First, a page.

Anti-Microbial Dressings–Silver Dressings

Should be reviewed regularly: weekly and long term use should be avoided. Where there are large amounts of exudate present an absorbent silver dressing should be used. Not compatible with saline. *QIPP TIP-Not recommended for routine use in chronic venous leg ulcers, uncomplicated ulcers, acute wounds. Dressing should be changed every 3-7 days. If wound does not improve refer to tissue viability service


3M Health Care


Film Dressings

Suitable for shallow wounds and can be used as a secondary dressing, they protects newly epithelialising wounds from trauma. Additionally they can be used to protect skin from exposure to friction. Care needs to be taken while removing dressings and many have a specific method to break the adhesive bond to ensure a non-traumatic removal.

Smith and Nephew

IV 3000 Adhesive IV Film dressing Peripheral lines


For Central Lines


Smith and Nephew

Allevyn® Adhesive


Allevyn® Gentle Border


Allevyn® Gentle Border Lite

Allevyn® Gentle

Allevyn® Non Adhesive

Foam Dressings

Foams can be used on a variety of wounds including pressure ulcers, leg ulcers, burns, surgical wounds, etc. as a primary or secondary dressing. They are available in adhesive bordered format, although some are non-bordered and some are more suitable for delicate or problematic skin. Foams are best suited for exuding wounds and are not recommended for dry superficial wounds. *QIPP TIP-Consider the size of the wound when selecting shaped dressings such as heel or sacral as it may be better to use a 10 cm X 10 cm dressing if the wound is small


Biatain® Adhesive

Biatain® Non Adhesive

Biatain® Silicone



Comfeel Plus Ulcer




Comfeel is often used to debride necrotic tissue. Duodermis used to protect fragile skin or as secondary dressing. Can be used on a variety of wounds including pressure ulcers, leg ulcers, surgical wounds and minor burns. They can be used in granulating wounds and they can aid in the rehydration and debridement of dry, sloughy and necrotic wounds. *QIPP TIP-Avoid bordered hydrocolloids as these do not always adhere and may require more frequent changing due to increase exudate levels.


DuoDERM® Extra Thin



Aquacel® Extra


Aquacel® Foam


Aquacel® Foam non


Hydrofiber® Technology

Suitable for use in a wide variety of wound types including leg ulcers and pressure ulcers with moderate to high levels of exudate. The dressing absorbs and locks away large amounts of exudate and reduces the likelihood of peri-lesion maceration or excoriation. *QIPP TIP-Please ensure that you request Aquacel and not Aquacel AG as this contains silver and is not on formulary


Systagenix Wound Management



These can be used on dry and sloughy wounds and are good at hydrating dry wounds by providing a moist wound environment. They have been shown to reduce pain.*QIPP Tip-Hydrogels possess a high water content and should not be used in highly exuding wounds.

Smith and Nephew


Intrasite® Conformable


Paul Hartman Ltd


Wound Contact Layer

Primary dressings used for low exuding, granulating wounds. Suitable for use under compression bandaging systems. Adaptic Touch can be used on superficial burns to prevent trauma to the wound bed and make dressing changes less painful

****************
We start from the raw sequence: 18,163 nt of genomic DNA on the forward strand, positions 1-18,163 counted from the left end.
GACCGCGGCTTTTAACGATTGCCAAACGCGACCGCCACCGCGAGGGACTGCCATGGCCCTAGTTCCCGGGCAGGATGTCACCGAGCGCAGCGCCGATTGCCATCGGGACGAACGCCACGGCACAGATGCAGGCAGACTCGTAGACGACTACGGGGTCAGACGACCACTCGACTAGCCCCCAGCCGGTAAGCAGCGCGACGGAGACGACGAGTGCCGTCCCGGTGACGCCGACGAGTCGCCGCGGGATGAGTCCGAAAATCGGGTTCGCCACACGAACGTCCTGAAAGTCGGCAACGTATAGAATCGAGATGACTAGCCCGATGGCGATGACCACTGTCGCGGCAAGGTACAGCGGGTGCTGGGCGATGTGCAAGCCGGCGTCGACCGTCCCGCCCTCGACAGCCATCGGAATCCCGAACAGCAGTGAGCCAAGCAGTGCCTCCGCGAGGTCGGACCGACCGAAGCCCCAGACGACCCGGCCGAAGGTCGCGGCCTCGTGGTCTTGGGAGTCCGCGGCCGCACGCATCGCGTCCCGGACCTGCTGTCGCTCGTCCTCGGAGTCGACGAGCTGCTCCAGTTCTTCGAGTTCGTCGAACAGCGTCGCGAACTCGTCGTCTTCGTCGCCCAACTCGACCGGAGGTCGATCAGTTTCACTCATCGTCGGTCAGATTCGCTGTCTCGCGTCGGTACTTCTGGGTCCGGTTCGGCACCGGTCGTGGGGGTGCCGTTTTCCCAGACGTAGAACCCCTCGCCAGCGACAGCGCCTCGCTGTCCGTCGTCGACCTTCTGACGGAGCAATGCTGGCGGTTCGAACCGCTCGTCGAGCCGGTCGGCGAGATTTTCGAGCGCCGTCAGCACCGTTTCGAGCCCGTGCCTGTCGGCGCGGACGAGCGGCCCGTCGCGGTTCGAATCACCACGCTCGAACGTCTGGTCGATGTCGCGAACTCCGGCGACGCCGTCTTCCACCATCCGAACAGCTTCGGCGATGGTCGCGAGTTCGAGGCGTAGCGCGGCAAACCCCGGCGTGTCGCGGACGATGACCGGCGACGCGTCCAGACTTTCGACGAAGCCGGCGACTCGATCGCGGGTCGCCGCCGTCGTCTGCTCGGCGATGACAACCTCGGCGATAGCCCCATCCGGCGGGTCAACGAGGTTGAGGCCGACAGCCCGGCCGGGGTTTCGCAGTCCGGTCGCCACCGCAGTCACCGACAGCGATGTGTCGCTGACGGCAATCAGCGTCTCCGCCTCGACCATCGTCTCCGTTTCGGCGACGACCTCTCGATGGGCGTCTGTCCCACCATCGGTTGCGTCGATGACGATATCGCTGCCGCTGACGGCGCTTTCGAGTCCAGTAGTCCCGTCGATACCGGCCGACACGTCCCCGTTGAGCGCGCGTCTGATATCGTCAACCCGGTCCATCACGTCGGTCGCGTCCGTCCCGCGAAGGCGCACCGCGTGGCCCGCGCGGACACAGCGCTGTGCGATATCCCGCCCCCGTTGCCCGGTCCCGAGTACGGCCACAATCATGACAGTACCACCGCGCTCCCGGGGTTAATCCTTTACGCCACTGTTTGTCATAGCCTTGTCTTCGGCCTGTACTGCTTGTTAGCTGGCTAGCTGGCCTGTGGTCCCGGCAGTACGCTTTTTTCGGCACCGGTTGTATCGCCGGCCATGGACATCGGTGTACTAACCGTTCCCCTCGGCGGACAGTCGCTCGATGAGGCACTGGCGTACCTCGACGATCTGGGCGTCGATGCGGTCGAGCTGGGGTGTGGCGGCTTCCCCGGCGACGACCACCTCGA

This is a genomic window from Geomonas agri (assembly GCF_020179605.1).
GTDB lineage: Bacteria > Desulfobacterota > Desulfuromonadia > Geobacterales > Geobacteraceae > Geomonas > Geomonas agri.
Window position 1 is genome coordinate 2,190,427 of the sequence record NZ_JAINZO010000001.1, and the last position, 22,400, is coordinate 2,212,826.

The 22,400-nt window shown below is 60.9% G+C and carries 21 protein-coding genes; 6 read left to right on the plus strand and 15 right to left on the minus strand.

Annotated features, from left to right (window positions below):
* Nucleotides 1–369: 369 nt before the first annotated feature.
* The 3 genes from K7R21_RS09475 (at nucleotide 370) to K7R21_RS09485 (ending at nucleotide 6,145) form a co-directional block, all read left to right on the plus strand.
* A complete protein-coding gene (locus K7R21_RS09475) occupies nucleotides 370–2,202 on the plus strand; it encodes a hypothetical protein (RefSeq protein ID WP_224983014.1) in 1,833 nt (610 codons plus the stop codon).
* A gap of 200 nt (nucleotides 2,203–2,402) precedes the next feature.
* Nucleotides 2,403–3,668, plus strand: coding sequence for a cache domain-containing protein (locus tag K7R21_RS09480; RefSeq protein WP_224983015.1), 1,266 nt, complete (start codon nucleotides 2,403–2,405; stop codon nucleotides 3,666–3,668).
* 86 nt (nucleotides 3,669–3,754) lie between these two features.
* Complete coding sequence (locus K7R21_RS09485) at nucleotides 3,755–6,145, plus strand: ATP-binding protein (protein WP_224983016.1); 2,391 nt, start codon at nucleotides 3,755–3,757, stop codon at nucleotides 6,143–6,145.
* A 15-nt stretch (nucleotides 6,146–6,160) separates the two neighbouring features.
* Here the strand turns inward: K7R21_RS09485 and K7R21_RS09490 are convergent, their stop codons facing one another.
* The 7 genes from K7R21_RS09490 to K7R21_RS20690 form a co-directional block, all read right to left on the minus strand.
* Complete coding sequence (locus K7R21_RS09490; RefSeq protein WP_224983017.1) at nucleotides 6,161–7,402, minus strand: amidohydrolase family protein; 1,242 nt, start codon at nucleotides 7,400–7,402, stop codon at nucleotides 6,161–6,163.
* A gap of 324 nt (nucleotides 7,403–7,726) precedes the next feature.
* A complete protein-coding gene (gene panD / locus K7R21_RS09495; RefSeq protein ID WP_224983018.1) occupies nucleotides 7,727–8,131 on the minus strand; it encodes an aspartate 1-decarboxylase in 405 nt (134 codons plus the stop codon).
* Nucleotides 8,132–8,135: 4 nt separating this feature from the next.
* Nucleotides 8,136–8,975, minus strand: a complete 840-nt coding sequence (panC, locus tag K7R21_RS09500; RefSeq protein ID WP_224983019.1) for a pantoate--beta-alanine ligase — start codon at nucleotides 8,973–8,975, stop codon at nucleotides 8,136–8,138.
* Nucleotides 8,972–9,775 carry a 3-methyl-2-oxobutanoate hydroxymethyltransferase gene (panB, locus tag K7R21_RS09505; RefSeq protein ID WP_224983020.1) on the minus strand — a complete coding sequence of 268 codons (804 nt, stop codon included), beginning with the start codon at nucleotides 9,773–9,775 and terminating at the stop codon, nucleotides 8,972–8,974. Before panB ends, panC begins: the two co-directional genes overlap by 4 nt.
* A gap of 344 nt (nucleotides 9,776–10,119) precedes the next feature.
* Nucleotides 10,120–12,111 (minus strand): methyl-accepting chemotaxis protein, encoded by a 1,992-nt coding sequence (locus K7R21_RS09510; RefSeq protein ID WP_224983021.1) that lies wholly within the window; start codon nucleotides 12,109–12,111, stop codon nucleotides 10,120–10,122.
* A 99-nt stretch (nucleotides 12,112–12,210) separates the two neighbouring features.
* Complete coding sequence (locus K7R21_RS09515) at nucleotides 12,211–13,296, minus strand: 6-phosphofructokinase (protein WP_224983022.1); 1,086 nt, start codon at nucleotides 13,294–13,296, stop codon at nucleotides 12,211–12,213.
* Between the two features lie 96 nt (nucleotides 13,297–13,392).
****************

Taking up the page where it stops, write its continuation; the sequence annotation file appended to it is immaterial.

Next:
Systagenix Wound Management

Adaptic Touch


Activa Health Care

Activa Leg Ulcer

Hosiery Kit

Leg Ulcer Hosiery Kits

Hosiery kits allow for cost effective treatment of small venous leg ulcers. This allows patients to self-manage where possible. Kits are less bulky than bandages, which may improve comfort and mobility

Medi UK

Mediven Ulcer Kit


Mediven Ulcer Kit Petite


Smith & Nephew




Sacrum/ankle wrap

Aderma Dermal Pads

Polymer gel-shaped pad that redistributes pressure while protecting and padding bony prominences used for pressure ulcer prevention. *QIPP TIP–These pads are washable and reusable.


Activa Health Care


Active Debridement Pad

A soft pad of monofilament polyester fibres intended as a rapid, highly effective and safe debridement method for the removal of loose soft slough in superficial wounds and the surrounding skin. *QIPP TIP–Consider using in shallow pressure ulcers with light covering of soft slough prior to pressure ulcer grading.


Smith & Nephew

Renasys® G with Soft Port Gauze Dressing Kit

Renasys® F with Soft Port Foam Dressing Kit

Renasys® Go Canister Kit

Renasys® Y Connector

Negative Pressure Wound Therapy (NPWT)

This is used for the management of large wounds such as cavity wounds with high exudate. Equipment should be requested from the Integrated Community Equipment Store. Please contact the Tissue Viability Service for support and advice.


3M Health Care

Tegaderm® Matrix

Protease Modulators

Chronic wound healing is characterised by a protracted inflammatory phase as a result of altered biochemistry where elevated levels of proteases are found. The consequences of this distorted biochemical profile is that tissue degrading enzymes matrix metalloproteases (MMPs) interfere with protein synthesis and denature growth factors. These dressings are designed to interact with the wound and modulate protease activity.


Systagenix Wound Management


Promogram® Prisma




Larvae Therapy

A Biosurgical treatment for the debridement of wounds. The larvae are sealed within a dressing which is a finely woven net pouch containing a small piece, or pieces of foam, which aid the growth of the larvae. The larvae remain sealed within the dressing throughout the treatment.


Smith & Nephew



Indicated for a range of wound types including chronic wounds, incision sites, acute wounds, traumatic wounds, sub-acute and dehisced wounds, partial-thickness burns, ulcers (such as diabetic or pressure), flaps and grafts, dermal substitutes.* QIPP TIP–Due to the large cost of these dressings. This treatment is only to be prescribed following assessment by The Tissue Viability Service.

ELFT Formulary Development 2014, Wound Dressing Formulary NHS foundation trust East London 2014, *QIPP TIP-Quality Innovation, Productivity and Prevention tips